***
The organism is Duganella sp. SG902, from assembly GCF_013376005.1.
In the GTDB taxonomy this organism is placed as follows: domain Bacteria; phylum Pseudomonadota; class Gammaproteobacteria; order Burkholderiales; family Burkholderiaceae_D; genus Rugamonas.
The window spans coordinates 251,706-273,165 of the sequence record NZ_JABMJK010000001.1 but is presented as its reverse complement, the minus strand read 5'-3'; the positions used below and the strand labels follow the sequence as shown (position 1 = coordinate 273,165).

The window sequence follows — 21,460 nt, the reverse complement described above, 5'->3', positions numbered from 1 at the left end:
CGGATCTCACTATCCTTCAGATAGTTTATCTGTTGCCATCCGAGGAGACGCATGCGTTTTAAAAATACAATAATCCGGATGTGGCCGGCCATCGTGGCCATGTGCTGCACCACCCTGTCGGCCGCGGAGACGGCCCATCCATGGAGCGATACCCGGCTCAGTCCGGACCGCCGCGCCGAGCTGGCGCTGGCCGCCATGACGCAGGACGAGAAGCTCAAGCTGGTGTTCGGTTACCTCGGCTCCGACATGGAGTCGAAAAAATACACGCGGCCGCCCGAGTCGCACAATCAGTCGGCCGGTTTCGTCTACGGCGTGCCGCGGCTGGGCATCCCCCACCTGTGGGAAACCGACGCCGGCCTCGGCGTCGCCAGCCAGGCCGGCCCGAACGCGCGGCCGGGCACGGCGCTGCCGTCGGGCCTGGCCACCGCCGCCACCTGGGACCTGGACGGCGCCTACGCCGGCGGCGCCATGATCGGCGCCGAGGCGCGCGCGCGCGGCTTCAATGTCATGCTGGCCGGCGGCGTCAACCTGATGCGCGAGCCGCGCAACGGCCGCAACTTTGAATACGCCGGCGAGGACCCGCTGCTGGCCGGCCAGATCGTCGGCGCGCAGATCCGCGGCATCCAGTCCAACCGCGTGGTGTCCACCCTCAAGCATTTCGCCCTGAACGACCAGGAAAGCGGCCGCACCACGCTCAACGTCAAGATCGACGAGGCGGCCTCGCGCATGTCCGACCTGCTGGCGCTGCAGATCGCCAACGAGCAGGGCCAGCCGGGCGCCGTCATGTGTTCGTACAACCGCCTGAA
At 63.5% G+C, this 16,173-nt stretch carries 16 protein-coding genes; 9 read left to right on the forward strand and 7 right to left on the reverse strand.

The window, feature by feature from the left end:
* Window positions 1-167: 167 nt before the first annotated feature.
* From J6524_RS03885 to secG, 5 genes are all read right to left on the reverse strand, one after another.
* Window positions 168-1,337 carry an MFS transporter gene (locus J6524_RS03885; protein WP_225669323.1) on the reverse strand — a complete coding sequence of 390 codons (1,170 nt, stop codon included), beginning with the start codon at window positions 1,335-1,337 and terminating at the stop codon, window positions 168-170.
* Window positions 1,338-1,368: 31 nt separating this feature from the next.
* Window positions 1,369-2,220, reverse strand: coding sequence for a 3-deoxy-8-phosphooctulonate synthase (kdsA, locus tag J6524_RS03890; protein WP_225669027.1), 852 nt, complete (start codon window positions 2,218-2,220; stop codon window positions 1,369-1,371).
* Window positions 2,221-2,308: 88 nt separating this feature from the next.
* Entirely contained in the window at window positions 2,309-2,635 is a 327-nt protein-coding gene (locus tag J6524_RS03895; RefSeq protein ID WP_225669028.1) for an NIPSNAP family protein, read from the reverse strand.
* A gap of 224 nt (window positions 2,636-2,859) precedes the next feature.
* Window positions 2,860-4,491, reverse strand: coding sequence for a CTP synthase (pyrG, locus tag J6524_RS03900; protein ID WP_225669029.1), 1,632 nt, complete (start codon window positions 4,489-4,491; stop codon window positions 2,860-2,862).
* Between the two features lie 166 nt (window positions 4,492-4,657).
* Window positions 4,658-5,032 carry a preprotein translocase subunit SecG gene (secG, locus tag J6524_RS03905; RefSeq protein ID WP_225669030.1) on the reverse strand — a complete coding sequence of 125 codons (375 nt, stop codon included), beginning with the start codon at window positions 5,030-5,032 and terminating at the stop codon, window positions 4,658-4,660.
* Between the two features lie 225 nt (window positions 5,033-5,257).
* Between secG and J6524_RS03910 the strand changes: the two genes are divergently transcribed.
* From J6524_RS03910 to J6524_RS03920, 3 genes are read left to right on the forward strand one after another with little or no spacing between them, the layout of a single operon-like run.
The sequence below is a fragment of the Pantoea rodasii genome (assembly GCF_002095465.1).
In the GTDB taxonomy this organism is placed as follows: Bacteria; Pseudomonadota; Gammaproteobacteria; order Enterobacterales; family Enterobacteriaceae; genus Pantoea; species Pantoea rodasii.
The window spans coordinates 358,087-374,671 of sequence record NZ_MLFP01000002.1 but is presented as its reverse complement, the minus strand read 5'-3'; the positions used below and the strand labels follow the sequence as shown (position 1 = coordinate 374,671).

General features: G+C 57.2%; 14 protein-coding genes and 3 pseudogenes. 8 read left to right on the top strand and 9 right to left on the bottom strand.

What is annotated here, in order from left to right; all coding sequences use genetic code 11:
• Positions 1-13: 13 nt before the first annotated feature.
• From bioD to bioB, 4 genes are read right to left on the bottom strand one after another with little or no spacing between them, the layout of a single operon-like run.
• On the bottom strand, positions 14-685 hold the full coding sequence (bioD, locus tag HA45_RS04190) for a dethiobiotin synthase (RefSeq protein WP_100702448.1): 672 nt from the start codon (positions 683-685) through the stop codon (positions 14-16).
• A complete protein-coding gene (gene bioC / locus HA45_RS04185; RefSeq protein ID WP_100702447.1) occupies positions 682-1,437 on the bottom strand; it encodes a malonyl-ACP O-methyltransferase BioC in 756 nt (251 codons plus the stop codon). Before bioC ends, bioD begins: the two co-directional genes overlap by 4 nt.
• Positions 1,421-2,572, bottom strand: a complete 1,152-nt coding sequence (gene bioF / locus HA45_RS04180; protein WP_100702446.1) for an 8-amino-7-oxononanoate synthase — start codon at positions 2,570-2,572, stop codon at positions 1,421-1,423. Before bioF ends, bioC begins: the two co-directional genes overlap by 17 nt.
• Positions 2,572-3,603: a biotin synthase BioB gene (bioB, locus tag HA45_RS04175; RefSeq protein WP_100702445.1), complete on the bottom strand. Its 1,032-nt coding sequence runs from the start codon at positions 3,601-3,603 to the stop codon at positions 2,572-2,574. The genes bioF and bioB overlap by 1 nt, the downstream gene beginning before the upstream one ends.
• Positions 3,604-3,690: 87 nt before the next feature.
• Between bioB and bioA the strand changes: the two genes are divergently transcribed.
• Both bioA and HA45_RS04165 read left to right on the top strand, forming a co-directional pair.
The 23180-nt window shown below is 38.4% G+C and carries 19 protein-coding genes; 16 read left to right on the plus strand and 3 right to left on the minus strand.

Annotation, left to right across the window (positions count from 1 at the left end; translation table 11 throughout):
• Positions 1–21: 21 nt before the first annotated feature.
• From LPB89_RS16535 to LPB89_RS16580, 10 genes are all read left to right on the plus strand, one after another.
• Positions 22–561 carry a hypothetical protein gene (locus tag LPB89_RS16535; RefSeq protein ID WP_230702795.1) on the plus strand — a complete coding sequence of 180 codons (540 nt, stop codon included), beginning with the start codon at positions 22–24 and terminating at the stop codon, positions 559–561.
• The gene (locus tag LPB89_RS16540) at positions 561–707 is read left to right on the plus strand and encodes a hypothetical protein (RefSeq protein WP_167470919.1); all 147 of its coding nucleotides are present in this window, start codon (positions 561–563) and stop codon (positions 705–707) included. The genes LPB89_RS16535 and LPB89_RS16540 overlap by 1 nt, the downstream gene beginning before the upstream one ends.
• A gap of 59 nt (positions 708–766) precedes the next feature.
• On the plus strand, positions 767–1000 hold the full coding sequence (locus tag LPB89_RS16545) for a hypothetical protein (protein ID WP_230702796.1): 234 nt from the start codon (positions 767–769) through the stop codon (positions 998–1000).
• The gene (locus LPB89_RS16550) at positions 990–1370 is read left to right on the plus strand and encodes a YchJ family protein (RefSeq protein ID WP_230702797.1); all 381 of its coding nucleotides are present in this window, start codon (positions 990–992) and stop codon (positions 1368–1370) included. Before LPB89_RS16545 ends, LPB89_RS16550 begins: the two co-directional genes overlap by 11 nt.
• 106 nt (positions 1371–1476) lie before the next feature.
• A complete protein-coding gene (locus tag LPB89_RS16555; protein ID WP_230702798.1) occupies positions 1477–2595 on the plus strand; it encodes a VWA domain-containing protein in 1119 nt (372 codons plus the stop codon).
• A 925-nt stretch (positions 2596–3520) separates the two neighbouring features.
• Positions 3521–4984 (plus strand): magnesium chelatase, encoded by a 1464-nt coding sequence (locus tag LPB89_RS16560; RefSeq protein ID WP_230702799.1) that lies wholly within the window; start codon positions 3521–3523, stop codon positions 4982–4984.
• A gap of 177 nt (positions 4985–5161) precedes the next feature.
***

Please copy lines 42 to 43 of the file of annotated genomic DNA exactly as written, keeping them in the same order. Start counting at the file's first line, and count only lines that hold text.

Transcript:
• A gap of 59 nt (positions 708–766) precedes the next feature.
• On the plus strand, positions 767–1000 hold the full coding sequence (locus tag LPB89_RS16545) for a hypothetical protein (protein ID WP_230702796.1): 234 nt from the start codon (positions 767–769) through the stop codon (positions 998–1000).